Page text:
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OGP in the Balkans

Jack Mahoney|

It’s a quiet walk from the Tirana International Hotel to the Orthodox Church, but on the morning of September 10th I was surprised to see how many people joined me to head to the opening of the first OGP Western Balkans Regional Dialogue.  Over 250 participants from nine countries (Albania, Bosnia and Herzegovina, Croatia, Georgia, Kosovo, Macedonia, Montenegro, Romania and Serbia) were in Tirana for the event representing governments, civil society organizations, academic institutions and multilateral bodies.  

OGP in the Balkans has generally been a story of success, but as with anything in OGP there is always room for improvement.  Each of the countries represented at this conference showed over the next two days that they have taken steps to create more transparent and accountable institutions despite the challenges faced along the way.  These institutions are significantly more responsive to the needs of their citizens since the transition to democracy.  However, OGP is designed to encourage a race to the top among all participating countries.  It was clear from my chats during the coffee break that many of these people came to the meeting with the goal of getting new ideas for promoting Open Government; which they would start fleshing out on the bus rides back to Skopje, Belgrade or Podorgocia.    

This Regional Dialogue was designed to encourage peer exchange between participants in what the organizers called a ‘learn and show initiative.’  In addition to the thematic sessions on core OGP issues such as fiscal transparency, access to information and open data, participants could also choose to attend lightning dialogues between government, civil society and IRM researchers.  In these lightning dialogues, each speaker spent a short time addressing what they felt was going well in their country’s OGP process and what could be improved.  As the moderator of many of these sessions, I noticed that the tone of these exchanges were generally direct but that all the speakers were committed to improving the process together.  As an example, Serbians didn’t agree about the reasons their action plan was delayed, but they agreed that they needed broader engagement and a permanent dialogue mechanism in the next action plan.  The exchanges also offered each participant a chance to ask questions about other practices.  For example, Croatia was one of only a few countries in all of OGP to fulfill all seven criteria for public participation (see IRM report).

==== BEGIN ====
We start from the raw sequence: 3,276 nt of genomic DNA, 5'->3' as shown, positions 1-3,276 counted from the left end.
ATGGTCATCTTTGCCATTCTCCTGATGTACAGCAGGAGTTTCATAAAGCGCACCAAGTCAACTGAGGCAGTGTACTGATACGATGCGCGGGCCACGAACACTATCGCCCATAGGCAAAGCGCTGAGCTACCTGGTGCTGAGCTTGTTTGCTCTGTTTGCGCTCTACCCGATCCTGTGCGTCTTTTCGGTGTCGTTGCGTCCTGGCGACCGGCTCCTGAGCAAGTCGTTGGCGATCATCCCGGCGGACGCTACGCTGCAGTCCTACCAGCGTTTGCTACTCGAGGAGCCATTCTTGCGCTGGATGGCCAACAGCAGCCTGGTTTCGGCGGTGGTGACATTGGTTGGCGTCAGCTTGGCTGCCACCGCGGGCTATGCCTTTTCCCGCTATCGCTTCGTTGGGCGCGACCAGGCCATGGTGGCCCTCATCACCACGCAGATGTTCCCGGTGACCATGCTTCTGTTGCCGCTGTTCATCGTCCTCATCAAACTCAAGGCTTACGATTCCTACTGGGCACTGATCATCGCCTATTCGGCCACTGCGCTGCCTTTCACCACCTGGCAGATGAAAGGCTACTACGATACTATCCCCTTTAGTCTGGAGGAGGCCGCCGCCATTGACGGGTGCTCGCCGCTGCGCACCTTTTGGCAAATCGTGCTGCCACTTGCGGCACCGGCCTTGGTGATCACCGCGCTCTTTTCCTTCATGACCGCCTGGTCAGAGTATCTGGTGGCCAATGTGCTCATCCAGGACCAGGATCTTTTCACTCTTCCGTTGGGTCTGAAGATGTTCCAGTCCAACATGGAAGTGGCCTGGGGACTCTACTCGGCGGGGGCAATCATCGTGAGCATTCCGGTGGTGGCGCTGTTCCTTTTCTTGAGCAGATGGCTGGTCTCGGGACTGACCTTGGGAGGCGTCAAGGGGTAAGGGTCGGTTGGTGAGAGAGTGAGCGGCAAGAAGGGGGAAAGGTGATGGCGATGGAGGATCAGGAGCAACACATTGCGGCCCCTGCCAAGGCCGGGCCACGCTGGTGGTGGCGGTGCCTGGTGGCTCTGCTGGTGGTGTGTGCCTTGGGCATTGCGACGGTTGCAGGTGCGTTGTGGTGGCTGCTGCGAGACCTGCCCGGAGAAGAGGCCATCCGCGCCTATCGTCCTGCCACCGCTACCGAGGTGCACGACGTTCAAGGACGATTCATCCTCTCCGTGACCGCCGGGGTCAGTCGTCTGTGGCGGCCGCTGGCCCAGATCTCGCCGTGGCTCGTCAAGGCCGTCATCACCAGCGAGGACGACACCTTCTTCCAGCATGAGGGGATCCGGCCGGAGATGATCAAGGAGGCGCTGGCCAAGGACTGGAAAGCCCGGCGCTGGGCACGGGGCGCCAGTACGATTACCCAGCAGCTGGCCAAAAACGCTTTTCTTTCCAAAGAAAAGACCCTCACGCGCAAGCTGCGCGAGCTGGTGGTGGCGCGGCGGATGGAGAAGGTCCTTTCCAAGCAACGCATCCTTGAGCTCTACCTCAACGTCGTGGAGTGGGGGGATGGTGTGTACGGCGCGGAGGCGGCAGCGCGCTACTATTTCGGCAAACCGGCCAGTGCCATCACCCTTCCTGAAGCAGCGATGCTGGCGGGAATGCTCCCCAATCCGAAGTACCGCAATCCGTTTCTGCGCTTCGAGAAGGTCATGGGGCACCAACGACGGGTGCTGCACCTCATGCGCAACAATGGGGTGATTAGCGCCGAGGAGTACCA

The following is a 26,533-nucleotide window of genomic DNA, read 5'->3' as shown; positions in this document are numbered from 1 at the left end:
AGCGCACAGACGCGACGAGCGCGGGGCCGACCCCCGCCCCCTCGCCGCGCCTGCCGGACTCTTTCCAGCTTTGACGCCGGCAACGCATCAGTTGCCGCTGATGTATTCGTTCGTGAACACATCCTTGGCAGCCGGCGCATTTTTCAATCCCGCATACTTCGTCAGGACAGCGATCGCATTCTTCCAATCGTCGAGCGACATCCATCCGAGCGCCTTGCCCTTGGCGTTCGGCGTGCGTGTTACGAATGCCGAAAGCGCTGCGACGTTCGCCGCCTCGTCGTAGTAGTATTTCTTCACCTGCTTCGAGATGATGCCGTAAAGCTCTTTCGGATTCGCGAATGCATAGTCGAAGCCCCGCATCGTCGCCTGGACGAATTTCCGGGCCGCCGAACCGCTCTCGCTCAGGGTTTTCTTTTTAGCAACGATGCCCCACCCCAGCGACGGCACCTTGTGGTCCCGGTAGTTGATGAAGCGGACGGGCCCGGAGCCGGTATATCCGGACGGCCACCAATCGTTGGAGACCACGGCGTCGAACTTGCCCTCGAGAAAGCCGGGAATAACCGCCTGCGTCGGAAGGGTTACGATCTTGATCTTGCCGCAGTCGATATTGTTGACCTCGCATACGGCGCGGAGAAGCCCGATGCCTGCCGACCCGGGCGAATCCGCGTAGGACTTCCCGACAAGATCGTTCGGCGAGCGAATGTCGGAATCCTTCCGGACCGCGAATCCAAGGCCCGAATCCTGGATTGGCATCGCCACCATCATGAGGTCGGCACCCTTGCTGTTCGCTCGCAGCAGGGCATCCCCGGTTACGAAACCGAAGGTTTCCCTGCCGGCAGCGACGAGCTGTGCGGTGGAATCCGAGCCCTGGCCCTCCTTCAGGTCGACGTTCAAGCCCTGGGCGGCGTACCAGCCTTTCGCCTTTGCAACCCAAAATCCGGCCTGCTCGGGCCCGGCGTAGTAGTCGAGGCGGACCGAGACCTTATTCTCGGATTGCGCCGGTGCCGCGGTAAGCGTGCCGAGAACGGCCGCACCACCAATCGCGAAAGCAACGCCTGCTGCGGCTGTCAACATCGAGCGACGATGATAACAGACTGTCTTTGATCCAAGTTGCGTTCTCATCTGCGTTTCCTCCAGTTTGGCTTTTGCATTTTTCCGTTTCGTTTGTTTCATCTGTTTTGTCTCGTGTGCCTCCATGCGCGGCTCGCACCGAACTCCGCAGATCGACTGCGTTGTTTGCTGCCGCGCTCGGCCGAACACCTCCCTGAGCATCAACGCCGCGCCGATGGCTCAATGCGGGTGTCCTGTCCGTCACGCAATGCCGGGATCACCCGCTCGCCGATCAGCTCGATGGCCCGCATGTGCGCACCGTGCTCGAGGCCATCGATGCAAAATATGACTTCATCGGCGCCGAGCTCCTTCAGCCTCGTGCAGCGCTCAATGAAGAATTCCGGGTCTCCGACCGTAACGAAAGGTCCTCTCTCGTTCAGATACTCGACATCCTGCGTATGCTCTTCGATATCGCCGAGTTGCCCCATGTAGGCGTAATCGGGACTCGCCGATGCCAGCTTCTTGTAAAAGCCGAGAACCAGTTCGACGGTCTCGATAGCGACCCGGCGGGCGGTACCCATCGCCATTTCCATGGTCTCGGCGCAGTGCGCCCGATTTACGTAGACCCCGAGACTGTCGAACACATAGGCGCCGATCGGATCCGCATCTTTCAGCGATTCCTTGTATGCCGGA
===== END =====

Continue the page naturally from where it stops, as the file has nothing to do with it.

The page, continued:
The European Union ascension process overlaps substantially with the OGP process and many of the participants wanted to discuss how OGP can be a tool for meeting the EU targets.  Most of the countries in attendance are currently negotiating with the EU and are undertaking reforms to meet the EU’s criteria for civil society and the rule of law.   One Croatian representative described how difficult negotiating Chapter 23: Judiciary and Fundamental Rights proved to be for many countries joining the EU, including his own.   That section calls for countries to create reliable institutions capable of fighting corruption.   In that vein, EU Head of Section Nicola Bertolini spoke at both the opening and the closing of the event and called the OGP “part of a comprehensive effort to encourage governments to become more transparent.”  In my opinion, that comprehensive effort should involve both civil society and government to create effective checks and balances.  OGP is an ideal platform for this process to work itself out, and I was pleased to see governments and civil society frequently asking EU countries like Croatia and Romania how they can use OGP to support their entry into the EU.

At the closing of the event, the lead government coordinator for OGP in Montenegro, Srdjan Kusovic, reflected on the region’s history of war and conflict.  Just 20 years ago, wars broke out all across the Balkans and once again the term “balkanization” came to describe any divisive and intractable conflict.  Mr Kusovic noted that the experiences of the previous two days could help turn the term from a negative to a positive: in OGP parlance, “balkanization” can now refer to an exchange of experiences, as part of a shared commitment to open government. 

The OGP Western Balkans Regional Dialogue could be a model for other regions.  While it is helpful to gather an entire continent in one place for a regional event, smaller meetings with fewer countries also prove to be very effective for peer exchange as it is more likely that successful initiatives in one country can work in similar countries.  This format could work well in other regions like Central America, East Africa, or Southeast Asia.  I hope to attend a similar event and learn how far other regions have come in recent years, and how they can go even further with the help of OGP.  

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